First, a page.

Weirdly I feel I am performing a sort of genealogy here.
Dog training is a rich subject that Charlie had some experience with. He writes about dogs with real tenderness, i.e. “the detailed conchlike enfoldment of their inner ears.” At the same time, the dogs are fleeting and replaceable characters in the novel, coming and going like undergrads. Some of them die awfully. In one of the novel’s most indelible images, dogs line up on the roof of a suburban Cannonian home and dive sixty feet into a swimming pool, one after the other.
The fall of 2004—my own partial disgrace. My first story in the prestigious writing program had taken a deserved pummeling at the fiction roundtable, and for a few months I could not write. It was with a certain dread that I overheard the story of a recent student who had become paralyzed and repeatedly turned in the story she’d submitted for her application.
It was in this context that I considered Charlie’s spring course—called Nonfiction, although this was not enforced. Word on the street was that the class was a joke and the professor had gone blurry with drink, illness, and indifference. Sounds perfect, I thought.
In that same 1967 essay, Charlie wrote that the modern novel form springs “from a pragmatic response to a loss—the loss, if you will, of the omniscient voice, of admissible content itself.”
The Professor burns his journal pages at the end of the day: “Crossed-out sentences, circled inkblots, phrases such as ‘noxious inadequacy,’ and strange quasimathematical diagrams of mental states which looked rather like medieval routes of pilgrimage.”
I remember Charlie’s class mainly as a collection of silences. We waited for him to arrive, to fill his pipe, or to scrutinize the apprentice poem whose acquaintance he was just making for the first time. If only he had not been right so often when he spoke, we could have dismissed him.
I brought in the tentative first pages of the new project. They were unlike anything I’d done before, set in a fictional city where I allowed myself an imaginative freedom and self-indulgence that felt close to desperation. The imagined place as a proxy for the reimagination of the self: that must have been what I was up to, but at the time, it felt a lot like fumbling in the dark.
The Professor on his health problems: “As if I am thrown out of the train at every station along the line, and every town is named ‘If I can stand it.’”
These pages, I told the class, are part of an experimental work-in-progress and probably won’t amount to much. In fact, I don’t think I know what I am doing at all anymore.
In the scene I’d turned in, two detectives found an encoded name in a confession. I’d mistakenly called it an acrostic. Charlie turned the crumpled, scribbled-on, pipe-burned leaves of my manuscript on the seminar table. “I spent half an hour looking for the acrostic in this damn thing!” he cried.
After class he asked me to stay. I was nervous—he’d asked one of my peers to discuss her work over dinner and had woken another female student with a call in the middle of the night. I watched my peers file into the flowered quad. I wondered if Charlie would want to discuss my acrostic. (If only I had read his novel then: “Never bother to interrogate a prisoner under forty.”) Everything slowed as I sat down next to him. His cheek muscles like porters struggling with the weight of his face. His raspy breath. His hand decisive on my shoulder. “Listen,” he said. “What you’re doing is good.”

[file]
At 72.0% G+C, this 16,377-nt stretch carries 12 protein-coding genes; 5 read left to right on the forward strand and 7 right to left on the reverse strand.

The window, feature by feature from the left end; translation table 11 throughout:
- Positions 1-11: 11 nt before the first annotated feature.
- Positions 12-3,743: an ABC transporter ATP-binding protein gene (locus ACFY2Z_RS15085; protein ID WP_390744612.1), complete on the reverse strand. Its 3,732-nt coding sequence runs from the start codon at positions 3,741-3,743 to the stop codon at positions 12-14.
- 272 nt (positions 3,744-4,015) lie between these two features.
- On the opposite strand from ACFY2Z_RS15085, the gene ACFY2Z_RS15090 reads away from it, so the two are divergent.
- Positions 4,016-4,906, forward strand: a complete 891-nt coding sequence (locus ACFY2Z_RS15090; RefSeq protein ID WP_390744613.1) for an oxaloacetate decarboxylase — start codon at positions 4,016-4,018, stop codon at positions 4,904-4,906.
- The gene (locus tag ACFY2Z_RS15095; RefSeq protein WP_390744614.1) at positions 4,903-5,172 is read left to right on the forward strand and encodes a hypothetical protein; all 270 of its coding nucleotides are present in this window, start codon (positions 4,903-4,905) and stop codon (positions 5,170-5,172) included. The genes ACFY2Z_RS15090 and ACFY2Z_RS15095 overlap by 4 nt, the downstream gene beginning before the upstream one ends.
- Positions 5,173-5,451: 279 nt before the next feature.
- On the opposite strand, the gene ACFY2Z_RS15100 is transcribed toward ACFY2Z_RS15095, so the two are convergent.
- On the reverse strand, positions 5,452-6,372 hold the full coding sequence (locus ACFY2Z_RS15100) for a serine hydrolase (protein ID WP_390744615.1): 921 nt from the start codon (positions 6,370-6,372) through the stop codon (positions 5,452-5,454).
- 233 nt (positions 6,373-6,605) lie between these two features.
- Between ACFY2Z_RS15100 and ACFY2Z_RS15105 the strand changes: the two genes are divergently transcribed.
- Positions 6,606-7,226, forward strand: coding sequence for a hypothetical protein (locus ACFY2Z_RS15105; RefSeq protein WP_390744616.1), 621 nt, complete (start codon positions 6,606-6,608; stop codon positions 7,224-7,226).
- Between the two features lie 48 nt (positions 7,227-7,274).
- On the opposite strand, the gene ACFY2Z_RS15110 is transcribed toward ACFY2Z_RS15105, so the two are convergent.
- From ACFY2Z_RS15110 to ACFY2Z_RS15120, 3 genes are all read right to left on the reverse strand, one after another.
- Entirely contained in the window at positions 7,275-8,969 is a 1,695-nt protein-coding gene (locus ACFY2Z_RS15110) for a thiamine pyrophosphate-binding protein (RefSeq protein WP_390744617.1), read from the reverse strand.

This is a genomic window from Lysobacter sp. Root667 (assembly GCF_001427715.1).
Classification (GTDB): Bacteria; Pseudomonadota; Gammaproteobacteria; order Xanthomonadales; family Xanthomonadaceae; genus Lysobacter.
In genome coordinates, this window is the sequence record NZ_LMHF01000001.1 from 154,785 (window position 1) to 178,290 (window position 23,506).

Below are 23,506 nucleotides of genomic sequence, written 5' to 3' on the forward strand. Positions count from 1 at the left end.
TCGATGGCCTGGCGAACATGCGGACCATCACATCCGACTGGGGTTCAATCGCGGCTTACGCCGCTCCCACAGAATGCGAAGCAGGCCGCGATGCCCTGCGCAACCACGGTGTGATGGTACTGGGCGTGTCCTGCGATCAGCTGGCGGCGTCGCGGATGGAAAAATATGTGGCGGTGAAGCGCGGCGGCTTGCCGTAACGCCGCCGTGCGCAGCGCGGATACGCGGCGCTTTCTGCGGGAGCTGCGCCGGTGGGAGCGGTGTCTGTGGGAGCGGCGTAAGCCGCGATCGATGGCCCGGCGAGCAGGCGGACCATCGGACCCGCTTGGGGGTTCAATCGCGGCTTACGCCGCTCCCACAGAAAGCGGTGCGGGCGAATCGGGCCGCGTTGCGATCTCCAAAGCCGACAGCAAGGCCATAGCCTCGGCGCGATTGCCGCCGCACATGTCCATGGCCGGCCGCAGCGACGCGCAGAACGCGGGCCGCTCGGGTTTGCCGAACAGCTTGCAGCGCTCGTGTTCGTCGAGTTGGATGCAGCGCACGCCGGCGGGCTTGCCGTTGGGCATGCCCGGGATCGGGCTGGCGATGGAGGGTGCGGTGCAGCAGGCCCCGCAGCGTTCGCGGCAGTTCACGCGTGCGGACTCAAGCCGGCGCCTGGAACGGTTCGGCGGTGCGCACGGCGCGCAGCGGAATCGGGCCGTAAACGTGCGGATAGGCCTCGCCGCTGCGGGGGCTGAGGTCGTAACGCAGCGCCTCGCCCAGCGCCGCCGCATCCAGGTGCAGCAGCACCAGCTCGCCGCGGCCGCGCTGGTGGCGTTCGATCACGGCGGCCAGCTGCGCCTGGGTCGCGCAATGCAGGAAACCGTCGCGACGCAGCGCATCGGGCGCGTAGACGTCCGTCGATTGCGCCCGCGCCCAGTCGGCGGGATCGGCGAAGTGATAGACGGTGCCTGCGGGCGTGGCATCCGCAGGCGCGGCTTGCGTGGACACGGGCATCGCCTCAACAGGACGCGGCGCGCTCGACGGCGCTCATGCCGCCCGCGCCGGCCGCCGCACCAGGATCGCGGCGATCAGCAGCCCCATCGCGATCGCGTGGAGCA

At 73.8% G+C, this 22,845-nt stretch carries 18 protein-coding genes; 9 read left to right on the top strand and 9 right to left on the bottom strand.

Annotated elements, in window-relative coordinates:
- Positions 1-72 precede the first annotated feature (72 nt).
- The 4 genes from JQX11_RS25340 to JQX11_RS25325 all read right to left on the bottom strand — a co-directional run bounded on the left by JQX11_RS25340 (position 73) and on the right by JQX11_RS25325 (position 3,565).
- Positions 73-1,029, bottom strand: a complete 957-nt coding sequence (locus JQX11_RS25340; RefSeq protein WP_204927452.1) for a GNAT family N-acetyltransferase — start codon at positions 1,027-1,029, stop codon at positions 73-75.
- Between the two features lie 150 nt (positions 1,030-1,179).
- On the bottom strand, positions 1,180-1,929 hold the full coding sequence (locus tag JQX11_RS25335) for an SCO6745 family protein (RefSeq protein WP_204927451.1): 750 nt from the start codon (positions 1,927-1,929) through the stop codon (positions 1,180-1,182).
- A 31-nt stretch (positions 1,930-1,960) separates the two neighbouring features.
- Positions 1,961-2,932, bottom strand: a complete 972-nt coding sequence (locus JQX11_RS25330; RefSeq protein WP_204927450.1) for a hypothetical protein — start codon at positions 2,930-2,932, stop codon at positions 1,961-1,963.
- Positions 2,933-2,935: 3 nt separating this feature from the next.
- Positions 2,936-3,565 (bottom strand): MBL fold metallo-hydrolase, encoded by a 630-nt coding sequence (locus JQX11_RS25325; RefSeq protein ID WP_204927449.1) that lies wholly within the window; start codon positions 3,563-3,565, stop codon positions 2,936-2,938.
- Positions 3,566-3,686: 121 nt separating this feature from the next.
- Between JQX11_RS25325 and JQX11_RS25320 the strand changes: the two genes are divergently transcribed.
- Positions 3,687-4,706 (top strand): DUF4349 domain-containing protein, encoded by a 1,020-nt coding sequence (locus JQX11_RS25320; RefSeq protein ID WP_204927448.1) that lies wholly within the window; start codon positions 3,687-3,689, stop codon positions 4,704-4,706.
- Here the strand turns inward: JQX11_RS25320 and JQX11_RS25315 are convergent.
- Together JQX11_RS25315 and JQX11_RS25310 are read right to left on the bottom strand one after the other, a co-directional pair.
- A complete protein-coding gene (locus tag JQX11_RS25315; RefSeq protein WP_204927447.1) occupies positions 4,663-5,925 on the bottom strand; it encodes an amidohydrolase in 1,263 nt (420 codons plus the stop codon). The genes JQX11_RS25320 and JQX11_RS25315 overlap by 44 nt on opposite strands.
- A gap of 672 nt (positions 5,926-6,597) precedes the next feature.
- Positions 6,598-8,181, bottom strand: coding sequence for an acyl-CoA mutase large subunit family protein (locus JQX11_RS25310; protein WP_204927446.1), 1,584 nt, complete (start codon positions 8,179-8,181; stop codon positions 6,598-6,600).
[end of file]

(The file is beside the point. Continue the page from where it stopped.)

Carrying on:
Iulus on his father: “His own diagnostic powers were yoked to compassion.”
To say that the pleasures of In Partial Disgrace are local is not minimize them in any way. Charlie was a tactician of the local, the word and the line. Why else pay Fedex to send a sentence? Now his words are tweeted the way he used to teach, once or twice a week. Whatever it takes to get those words out there. It’s even possible that these pages Charlie left will circulate better in loose leaf, not all boxed up in some Masterpiece.
Local, too, in the precise richness of the book’s imaginary setting. Passing by the Mze, Cannonia’s zigzagging river, or the town of Silbursmerze, where the only sounds are the clacks of manual typewriters, we share the “double melancholy of not only leaving a place to which I might never return, but of leaving a place I was not sure existed.”
“The fallen tree which still lives and thus multiplies other forms of life.”
Charlie knew his nine-volume doorstopper would never be finished. That knowledge enshrouds this book’s second half, climaxing in a storm which blows apart Felix Psalmanazar’s chronicle of Semper Vero. By the end of In Partial Disgrace, Cannonia is little more than a paper kingdom sifted through by a discredited double agent. Which sounds about right. It was risky stuff all the way, classified, and in the end it wasn’t sufficient to shore up Charlie’s ruins. You will not hear about those ruins from the usual guides, but a stroll through them will amaze you, and remind you of what is possible.
Here you go, Charlie—the nonfiction I never wrote for your class. A few years late. Sorry.
“Even now, rereading his scattered cantos, it is as if he is sitting in the room talking personally with me, the secret of all great writing.”
All quotations, unless otherwise attributed, from In Partial Disgrace by Charles Newman (Dalkey Archive Press, 2013).